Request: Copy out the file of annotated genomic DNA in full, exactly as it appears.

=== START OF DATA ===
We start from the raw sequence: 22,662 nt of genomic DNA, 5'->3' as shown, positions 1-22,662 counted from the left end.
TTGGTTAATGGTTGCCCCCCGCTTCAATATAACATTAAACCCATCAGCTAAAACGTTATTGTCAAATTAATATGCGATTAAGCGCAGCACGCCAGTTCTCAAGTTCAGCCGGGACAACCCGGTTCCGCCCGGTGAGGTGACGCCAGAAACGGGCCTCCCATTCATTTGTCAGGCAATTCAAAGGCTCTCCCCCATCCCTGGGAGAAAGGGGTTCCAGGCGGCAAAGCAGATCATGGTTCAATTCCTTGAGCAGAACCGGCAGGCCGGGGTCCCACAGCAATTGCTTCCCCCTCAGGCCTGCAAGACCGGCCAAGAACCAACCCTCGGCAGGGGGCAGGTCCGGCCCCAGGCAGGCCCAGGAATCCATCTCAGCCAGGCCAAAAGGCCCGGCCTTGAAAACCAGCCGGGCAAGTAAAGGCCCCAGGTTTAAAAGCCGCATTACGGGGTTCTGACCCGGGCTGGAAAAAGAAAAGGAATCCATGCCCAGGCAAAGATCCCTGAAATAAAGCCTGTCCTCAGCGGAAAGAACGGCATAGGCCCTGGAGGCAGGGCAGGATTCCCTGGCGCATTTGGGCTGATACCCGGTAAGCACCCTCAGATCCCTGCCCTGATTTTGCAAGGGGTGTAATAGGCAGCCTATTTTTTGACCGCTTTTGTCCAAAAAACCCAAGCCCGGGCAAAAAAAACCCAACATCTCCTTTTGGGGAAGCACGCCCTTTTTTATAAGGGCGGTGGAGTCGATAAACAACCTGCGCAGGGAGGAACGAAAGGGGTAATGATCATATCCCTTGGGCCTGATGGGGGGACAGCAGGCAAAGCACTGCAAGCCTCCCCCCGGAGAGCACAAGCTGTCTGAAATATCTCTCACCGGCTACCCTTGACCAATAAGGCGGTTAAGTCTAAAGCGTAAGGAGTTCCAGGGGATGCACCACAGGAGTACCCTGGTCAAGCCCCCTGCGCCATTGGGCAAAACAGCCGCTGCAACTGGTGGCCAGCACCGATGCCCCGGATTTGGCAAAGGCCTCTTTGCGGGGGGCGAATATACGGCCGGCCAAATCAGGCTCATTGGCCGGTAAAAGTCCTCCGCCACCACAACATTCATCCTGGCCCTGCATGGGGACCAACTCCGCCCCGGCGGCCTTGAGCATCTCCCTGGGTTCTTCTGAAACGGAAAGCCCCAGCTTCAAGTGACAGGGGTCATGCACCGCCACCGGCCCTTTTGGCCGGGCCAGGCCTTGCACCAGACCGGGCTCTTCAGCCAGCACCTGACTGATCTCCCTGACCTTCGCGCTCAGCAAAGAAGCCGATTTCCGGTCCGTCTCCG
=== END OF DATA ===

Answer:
We start from the raw sequence: 22,662 nt of genomic DNA, 5'->3' as shown, positions 1-22,662 counted from the left end.
TTGGTTAATGGTTGCCCCCCGCTTCAATATAACATTAAACCCATCAGCTAAAACGTTATTGTCAAATTAATATGCGATTAAGCGCAGCACGCCAGTTCTCAAGTTCAGCCGGGACAACCCGGTTCCGCCCGGTGAGGTGACGCCAGAAACGGGCCTCCCATTCATTTGTCAGGCAATTCAAAGGCTCTCCCCCATCCCTGGGAGAAAGGGGTTCCAGGCGGCAAAGCAGATCATGGTTCAATTCCTTGAGCAGAACCGGCAGGCCGGGGTCCCACAGCAATTGCTTCCCCCTCAGGCCTGCAAGACCGGCCAAGAACCAACCCTCGGCAGGGGGCAGGTCCGGCCCCAGGCAGGCCCAGGAATCCATCTCAGCCAGGCCAAAAGGCCCGGCCTTGAAAACCAGCCGGGCAAGTAAAGGCCCCAGGTTTAAAAGCCGCATTACGGGGTTCTGACCCGGGCTGGAAAAAGAAAAGGAATCCATGCCCAGGCAAAGATCCCTGAAATAAAGCCTGTCCTCAGCGGAAAGAACGGCATAGGCCCTGGAGGCAGGGCAGGATTCCCTGGCGCATTTGGGCTGATACCCGGTAAGCACCCTCAGATCCCTGCCCTGATTTTGCAAGGGGTGTAATAGGCAGCCTATTTTTTGACCGCTTTTGTCCAAAAAACCCAAGCCCGGGCAAAAAAAACCCAACATCTCCTTTTGGGGAAGCACGCCCTTTTTTATAAGGGCGGTGGAGTCGATAAACAACCTGCGCAGGGAGGAACGAAAGGGGTAATGATCATATCCCTTGGGCCTGATGGGGGGACAGCAGGCAAAGCACTGCAAGCCTCCCCCCGGAGAGCACAAGCTGTCTGAAATATCTCTCACCGGCTACCCTTGACCAATAAGGCGGTTAAGTCTAAAGCGTAAGGAGTTCCAGGGGATGCACCACAGGAGTACCCTGGTCAAGCCCCCTGCGCCATTGGGCAAAACAGCCGCTGCAACTGGTGGCCAGCACCGATGCCCCGGATTTGGCAAAGGCCTCTTTGCGGGGGGCGAATATACGGCCGGCCAAATCAGGCTCATTGGCCGGTAAAAGTCCTCCGCCACCACAACATTCATCCTGGCCCTGCATGGGGACCAACTCCGCCCCGGCGGCCTTGAGCATCTCCCTGGGTTCTTCTGAAACGGAAAGCCCCAGCTTCAAGTGACAGGGGTCATGCACCGCCACCGGCCCTTTTGGCCGGGCCAGGCCTTGCACCAGACCGGGCTCTTCAGCCAGCACCTGACTGATCTCCCTGACCTTCGCGCTCAGCAAAGAAGCCGATTTCCGGTCCGTCTCCG